KINEMATICS AND KINETICS OF CRYSTAL PLASTICITY
Crystal plasticity is overwhelmingly a consequence of the self similar translations of dislocations, which is viewed as a limiting form of more general shear transformations that also include twinning and martensitic transformations. Unlike elastic deformation, which can be homogeneous down to the atomic scale, plastic deformation involving dislocation translations or other shear transformations are locally discrete and inhomogeneous. Plasticity can be viewed as homogeneous only when the discrete processes are homogenized over a representative volume element (RVE), large enough to represent quasi-smooth behavior. Thus, for the purpose of viewing plasticity as a continuum field theory, its applicability is limited to volume elements no smaller than the RVE over which processes have been homogenized. In this chapter, the essential kinematics of inelastic deformation is introduced broadly. This is followed by the development of dislocation line properties that are associated with plastic strain production and the expenditure of plastic work in crystal plasticity, including concepts of dislocation line tension, dislocation mass, forms of interaction of dislocations with applied stresses, with each other, with free surfaces, and inhomogeneities. The principles of thermally activated deformation processes are introduced and then applied to dislocation glide and overcoming of local obstacles by thermal assistance. The detailed developments of dislocation properties emphasize face centered cubic crystals, including a full complement of partial dislocation and their dislocation.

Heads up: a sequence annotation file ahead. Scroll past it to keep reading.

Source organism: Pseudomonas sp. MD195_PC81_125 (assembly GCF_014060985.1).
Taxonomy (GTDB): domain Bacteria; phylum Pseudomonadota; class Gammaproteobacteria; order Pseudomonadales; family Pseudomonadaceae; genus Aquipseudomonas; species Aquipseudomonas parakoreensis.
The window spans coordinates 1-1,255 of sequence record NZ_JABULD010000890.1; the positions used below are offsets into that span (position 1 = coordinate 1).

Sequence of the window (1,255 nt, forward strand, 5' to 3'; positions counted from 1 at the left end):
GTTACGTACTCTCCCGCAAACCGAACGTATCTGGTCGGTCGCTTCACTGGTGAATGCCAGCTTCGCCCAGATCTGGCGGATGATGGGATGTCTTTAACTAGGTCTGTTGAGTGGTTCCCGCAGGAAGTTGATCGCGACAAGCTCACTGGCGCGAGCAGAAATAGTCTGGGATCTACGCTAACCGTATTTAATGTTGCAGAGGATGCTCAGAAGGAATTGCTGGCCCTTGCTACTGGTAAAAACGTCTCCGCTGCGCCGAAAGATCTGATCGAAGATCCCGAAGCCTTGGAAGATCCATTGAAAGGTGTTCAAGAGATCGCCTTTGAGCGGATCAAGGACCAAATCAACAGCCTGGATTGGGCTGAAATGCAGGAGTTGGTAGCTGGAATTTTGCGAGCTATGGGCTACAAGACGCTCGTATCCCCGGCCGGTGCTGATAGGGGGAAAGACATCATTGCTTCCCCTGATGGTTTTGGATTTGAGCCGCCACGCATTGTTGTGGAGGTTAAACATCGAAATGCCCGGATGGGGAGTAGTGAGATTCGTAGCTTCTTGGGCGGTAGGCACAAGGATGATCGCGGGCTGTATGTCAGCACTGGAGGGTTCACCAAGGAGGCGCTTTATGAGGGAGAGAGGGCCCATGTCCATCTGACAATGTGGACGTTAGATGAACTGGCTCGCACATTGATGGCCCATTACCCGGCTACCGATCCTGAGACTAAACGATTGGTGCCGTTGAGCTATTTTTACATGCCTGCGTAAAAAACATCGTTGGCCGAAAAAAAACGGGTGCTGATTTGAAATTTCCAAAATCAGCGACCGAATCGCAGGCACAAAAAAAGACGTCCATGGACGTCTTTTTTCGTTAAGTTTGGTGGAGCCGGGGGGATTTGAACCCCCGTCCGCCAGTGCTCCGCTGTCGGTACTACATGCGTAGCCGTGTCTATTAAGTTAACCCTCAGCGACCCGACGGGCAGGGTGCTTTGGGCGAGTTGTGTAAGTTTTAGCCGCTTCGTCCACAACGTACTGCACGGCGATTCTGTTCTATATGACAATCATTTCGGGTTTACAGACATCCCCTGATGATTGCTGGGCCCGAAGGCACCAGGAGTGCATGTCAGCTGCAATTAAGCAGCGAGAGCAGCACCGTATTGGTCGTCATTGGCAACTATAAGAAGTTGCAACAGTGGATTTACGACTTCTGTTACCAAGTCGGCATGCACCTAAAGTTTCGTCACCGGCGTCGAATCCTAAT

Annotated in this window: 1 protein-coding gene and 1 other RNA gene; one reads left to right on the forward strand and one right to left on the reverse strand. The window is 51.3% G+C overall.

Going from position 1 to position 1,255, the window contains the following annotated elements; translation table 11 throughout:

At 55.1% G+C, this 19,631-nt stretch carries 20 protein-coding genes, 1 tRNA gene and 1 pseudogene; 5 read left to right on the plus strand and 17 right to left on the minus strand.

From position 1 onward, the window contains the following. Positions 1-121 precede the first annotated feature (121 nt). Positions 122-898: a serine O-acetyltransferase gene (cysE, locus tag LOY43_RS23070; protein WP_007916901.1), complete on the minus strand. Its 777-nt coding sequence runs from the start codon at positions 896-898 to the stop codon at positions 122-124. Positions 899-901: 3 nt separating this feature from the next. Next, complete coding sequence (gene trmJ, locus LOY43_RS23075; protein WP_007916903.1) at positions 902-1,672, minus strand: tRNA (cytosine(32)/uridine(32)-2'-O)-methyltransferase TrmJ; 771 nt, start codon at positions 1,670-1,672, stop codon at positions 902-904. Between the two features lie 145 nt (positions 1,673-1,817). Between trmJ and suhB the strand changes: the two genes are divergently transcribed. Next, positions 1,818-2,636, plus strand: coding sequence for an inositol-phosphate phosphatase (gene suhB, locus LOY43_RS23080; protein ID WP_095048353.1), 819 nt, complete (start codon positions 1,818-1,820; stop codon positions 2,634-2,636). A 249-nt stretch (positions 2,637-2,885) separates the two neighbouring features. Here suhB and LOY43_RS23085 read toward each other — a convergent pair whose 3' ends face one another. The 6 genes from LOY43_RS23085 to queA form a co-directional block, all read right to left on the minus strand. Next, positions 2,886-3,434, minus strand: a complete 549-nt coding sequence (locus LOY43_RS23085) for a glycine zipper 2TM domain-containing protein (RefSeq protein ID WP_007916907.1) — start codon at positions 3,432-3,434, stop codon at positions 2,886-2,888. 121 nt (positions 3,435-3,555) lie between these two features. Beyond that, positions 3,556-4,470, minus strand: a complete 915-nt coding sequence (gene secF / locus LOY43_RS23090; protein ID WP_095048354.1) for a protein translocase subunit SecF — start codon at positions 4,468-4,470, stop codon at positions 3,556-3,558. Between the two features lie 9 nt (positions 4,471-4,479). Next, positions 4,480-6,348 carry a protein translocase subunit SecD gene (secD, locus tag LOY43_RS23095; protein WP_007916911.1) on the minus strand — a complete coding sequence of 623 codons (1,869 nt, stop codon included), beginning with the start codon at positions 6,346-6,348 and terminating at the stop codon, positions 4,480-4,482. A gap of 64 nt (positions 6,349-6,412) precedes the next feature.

Keywords: shear transformations, dislocation glide and climb, free surfaces, dislocation line tension, dislocation mass, dislocation multiplication, thermally activated deformation, close packed crystals, FCC and HCP structures, Thompson tetrahedron
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